September 28, 2018
Capitol Update

In this issue:


The Department of Energy (DOE) will receive $35.7 billion in fiscal year 2019 under legislation (H.R. 5895) signed into law by President Trump late last week. The total is $1.44 billion more than enacted in the fiscal 2018 omnibus spending bill, and $8.32 billion more than the President requested for FY 2019.  In addition to rejecting the Administration’s call to cut research funding and eliminate entire research agencies, such as the Advanced Research Projects Agency-Energy (ARPA-E), the bill also excluded funding to support development of the Yucca Mountain nuclear waste storage site, another Administration priority for the bill. 

The legislation provides significant support for the DOE’s national labs and basic energy research programs, with the DOE Office of Science receiving a 5 percent increase to almost $6.6 billion, a $325 million increase over last year.  DOE’s applied energy programs also received a significant funding increase, including:

  • $2.3 billion for the Office of Energy Efficiency and Renewable Energy (+$57 million),
  • $1.1 billion for the Office of Nuclear Energy (+107.9 million), and
  • $740 million for the Office of Fossil Energy R&D (+$13 million)

ARPA-E received a total of $366 million (+$12 million), and supporting conference report language specifically prohibiting DOE from using any appropriated funds to plan or execute the termination of ARPA-E. 

In a further push back against calls to eliminate many of DOE’s applied energy research and technology commercialization programs, the conference report also includes language on the DOE’s broader R&D efforts, noting, “The Department is directed throughout all of its programs to maintain a diverse portfolio of early-, mid-, and late-stage research, development, and market transformation activities. The Department is further directed to fully execute the funds appropriated in a timely manner and to keep the Committees on Appropriations of both Houses of Congress apprised of progress in implementing funded programs, projects, and activities.” 

To view the final FY 2019 DOE appropriations package, visit:


The National Science Foundation (NSF) recently announced that it will be funding six new centers to support the recruitment and retention of minority undergraduate and graduate students pursuing programs in science, technology, engineering and mathematics (STEM). The programs, known as Louis Stokes regional centers of excellence (LSRSCE) are being established in conjunction with existing academic institutions to provide support to underrepresented populations in STEM and ensure their success in today’s job market.

"With national news reporting that more than 2 million science-related jobs remain unfilled, NSF views broadening participation to achieve workforce diversity as a key driver for the nation's economic productivity and societal well-being," said Jermelina Tupas, acting division director of NSF's Human Resource Development Division (HRD).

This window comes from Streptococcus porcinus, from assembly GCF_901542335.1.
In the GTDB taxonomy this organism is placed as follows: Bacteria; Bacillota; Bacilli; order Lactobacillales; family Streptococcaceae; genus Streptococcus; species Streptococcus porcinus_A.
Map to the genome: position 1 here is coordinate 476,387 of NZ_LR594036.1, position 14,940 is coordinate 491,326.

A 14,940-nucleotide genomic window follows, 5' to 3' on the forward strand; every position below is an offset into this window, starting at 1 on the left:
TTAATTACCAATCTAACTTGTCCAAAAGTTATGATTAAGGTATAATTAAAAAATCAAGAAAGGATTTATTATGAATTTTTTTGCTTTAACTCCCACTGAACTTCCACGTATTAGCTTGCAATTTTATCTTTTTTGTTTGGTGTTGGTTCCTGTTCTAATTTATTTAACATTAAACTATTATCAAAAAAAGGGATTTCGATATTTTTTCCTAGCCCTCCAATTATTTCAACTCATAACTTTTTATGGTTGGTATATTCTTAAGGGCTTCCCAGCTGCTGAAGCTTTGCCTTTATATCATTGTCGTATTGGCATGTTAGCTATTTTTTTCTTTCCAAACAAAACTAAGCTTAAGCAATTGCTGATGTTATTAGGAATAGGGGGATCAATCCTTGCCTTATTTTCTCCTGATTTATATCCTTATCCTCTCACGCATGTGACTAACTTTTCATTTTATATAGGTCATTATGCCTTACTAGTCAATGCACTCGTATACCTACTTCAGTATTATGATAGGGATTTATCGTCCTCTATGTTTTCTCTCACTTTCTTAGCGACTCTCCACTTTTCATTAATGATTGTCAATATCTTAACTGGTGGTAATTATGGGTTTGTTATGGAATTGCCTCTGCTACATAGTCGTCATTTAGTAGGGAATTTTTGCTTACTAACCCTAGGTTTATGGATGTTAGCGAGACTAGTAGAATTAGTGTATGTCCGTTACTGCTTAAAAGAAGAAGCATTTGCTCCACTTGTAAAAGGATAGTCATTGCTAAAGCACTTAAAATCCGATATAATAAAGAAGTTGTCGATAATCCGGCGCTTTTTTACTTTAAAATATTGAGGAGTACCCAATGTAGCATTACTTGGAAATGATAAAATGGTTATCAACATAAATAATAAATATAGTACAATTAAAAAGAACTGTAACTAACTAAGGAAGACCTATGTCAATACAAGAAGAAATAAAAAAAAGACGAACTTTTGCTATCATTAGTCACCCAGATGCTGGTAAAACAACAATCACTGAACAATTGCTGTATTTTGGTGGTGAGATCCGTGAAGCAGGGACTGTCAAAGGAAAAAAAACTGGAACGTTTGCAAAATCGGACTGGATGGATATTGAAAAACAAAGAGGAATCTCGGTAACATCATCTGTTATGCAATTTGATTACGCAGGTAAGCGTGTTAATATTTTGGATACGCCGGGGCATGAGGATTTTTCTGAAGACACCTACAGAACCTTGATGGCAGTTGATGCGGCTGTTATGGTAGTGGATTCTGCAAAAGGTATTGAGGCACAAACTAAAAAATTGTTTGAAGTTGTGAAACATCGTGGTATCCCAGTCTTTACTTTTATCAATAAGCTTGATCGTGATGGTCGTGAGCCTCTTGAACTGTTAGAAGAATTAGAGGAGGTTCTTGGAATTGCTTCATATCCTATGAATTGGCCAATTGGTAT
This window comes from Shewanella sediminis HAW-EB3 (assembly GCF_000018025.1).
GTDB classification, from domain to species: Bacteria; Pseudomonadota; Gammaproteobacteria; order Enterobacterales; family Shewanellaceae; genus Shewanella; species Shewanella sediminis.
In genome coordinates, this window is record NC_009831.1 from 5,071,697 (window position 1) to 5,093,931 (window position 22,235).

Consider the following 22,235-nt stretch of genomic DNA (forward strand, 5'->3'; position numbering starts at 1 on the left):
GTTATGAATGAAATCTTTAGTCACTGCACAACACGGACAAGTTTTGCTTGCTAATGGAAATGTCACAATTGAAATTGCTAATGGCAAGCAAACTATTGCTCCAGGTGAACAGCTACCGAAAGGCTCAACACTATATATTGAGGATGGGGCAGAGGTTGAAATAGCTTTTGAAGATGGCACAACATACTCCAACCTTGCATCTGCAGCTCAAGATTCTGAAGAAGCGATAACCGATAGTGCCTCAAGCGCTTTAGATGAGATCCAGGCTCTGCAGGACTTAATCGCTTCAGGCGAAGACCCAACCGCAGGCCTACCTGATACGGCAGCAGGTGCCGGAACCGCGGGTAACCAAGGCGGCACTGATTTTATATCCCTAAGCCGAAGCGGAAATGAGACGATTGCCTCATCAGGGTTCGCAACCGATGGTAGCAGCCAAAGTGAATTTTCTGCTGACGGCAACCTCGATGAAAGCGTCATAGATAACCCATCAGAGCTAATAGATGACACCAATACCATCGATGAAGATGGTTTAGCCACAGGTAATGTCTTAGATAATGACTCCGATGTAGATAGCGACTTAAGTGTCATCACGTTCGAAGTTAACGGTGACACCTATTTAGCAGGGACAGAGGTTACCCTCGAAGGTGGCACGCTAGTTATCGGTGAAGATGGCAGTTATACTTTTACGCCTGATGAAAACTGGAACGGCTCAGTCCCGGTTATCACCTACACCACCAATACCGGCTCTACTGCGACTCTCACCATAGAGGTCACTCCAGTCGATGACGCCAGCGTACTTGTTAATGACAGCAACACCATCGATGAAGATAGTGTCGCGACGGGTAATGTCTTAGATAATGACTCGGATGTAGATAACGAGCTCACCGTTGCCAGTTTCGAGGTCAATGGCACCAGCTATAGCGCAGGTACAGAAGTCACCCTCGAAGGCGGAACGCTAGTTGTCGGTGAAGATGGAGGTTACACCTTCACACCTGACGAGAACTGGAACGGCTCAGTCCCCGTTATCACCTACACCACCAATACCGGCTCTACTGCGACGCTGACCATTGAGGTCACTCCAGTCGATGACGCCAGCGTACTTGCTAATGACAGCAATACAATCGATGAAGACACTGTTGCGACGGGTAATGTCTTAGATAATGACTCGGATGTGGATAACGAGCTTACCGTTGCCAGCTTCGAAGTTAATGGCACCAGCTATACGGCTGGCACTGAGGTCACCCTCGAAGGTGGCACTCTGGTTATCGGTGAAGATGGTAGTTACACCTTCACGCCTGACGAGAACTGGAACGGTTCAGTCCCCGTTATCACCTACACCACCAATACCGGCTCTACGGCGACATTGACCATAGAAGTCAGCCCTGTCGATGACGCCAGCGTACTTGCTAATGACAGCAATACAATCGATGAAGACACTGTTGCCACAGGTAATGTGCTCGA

The LSRSCE are funded by the Louis Stokes Alliances for Minority Participation (LSAMP) program, which falls under HRD. The centers have been established with two and four year institutions that include Historically Black Colleges and Universities, Hispanic-Serving Institutions and Tribal Colleges and Universities; federal agencies such as NASA and the Department of Energy has also partnering with these institutions to support the program.

For further information about each of the LSCRES, click here:


The Department of the Interior’s Bureau of Land Management (BLM) recently finalized a new rule regarding methane pollution standards for drillers on public lands. The regulation replaces one implemented under the Obama administration, easing methane regulatory and monitoring requirements. The new regulation brings emission standards back to a similar level that had been in place for roughly 30 years prior to being changed under the Obama administration.

“This is really about fulfilling our commitments to the policy vision that the president has established,” David Bernhardt, deputy secretary of the Interior Department recently stated. He further explained that the president had instructed the Interior Department to review the standards in place, as well as any others that “unduly burden” the development of domestic energy resources. Kate MacGregor, deputy chief of staff for policy at the Interior Department, also noted that these new measures would help the industry avoid expensive and duplicative measures, summarizing the new regulations as “smart regulations that harness domestic energy production but do so responsibly.”

The announcement has been received with both criticism and applause. Shortly following announcement of this new rule, California and New Mexico Attorney Generals Xavier Becerra (D-CA) and Hector Balderas (D-NM) sued the Interior Department in California federal court, arguing that officials didn’t adequately justify the rollback and that the new regulation doesn’t meet the government’s legal obligations.